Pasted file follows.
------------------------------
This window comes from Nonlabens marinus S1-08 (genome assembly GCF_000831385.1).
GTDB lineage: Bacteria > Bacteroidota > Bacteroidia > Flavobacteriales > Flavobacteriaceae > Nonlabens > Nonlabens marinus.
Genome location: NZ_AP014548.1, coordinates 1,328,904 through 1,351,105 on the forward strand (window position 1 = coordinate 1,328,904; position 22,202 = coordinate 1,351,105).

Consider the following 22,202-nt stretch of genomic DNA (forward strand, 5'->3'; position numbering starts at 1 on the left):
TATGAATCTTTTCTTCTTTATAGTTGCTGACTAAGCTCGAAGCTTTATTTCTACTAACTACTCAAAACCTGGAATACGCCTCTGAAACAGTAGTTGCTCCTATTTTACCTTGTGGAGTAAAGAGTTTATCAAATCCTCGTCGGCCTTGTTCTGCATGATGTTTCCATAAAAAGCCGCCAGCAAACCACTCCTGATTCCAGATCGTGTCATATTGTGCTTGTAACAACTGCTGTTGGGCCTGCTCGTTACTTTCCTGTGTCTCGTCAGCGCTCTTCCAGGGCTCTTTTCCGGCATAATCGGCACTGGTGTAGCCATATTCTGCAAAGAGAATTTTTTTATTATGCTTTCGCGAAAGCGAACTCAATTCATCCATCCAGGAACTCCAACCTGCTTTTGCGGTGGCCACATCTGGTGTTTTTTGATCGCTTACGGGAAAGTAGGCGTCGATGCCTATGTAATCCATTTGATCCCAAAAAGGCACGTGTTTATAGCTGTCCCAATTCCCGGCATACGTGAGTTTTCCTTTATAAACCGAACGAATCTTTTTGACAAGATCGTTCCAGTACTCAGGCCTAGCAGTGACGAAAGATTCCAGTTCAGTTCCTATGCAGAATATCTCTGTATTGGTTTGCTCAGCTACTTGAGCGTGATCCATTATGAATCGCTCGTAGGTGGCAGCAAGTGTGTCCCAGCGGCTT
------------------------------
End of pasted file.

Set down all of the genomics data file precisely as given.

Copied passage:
This window comes from Nonlabens marinus S1-08 (genome assembly GCF_000831385.1).
GTDB lineage: Bacteria > Bacteroidota > Bacteroidia > Flavobacteriales > Flavobacteriaceae > Nonlabens > Nonlabens marinus.
Genome location: NZ_AP014548.1, coordinates 1,328,904 through 1,351,105 on the forward strand (window position 1 = coordinate 1,328,904; position 22,202 = coordinate 1,351,105).

Consider the following 22,202-nt stretch of genomic DNA (forward strand, 5'->3'; position numbering starts at 1 on the left):
TATGAATCTTTTCTTCTTTATAGTTGCTGACTAAGCTCGAAGCTTTATTTCTACTAACTACTCAAAACCTGGAATACGCCTCTGAAACAGTAGTTGCTCCTATTTTACCTTGTGGAGTAAAGAGTTTATCAAATCCTCGTCGGCCTTGTTCTGCATGATGTTTCCATAAAAAGCCGCCAGCAAACCACTCCTGATTCCAGATCGTGTCATATTGTGCTTGTAACAACTGCTGTTGGGCCTGCTCGTTACTTTCCTGTGTCTCGTCAGCGCTCTTCCAGGGCTCTTTTCCGGCATAATCGGCACTGGTGTAGCCATATTCTGCAAAGAGAATTTTTTTATTATGCTTTCGCGAAAGCGAACTCAATTCATCCATCCAGGAACTCCAACCTGCTTTTGCGGTGGCCACATCTGGTGTTTTTTGATCGCTTACGGGAAAGTAGGCGTCGATGCCTATGTAATCCATTTGATCCCAAAAAGGCACGTGTTTATAGCTGTCCCAATTCCCGGCATACGTGAGTTTTCCTTTATAAACCGAACGAATCTTTTTGACAAGATCGTTCCAGTACTCAGGCCTAGCAGTGACGAAAGATTCCAGTTCAGTTCCTATGCAGAATATCTCTGTATTGGTTTGCTCAGCTACTTGAGCGTGATCCATTATGAATCGCTCGTAGGTGGCAGCAAGTGTGTCCCAGCGGCTT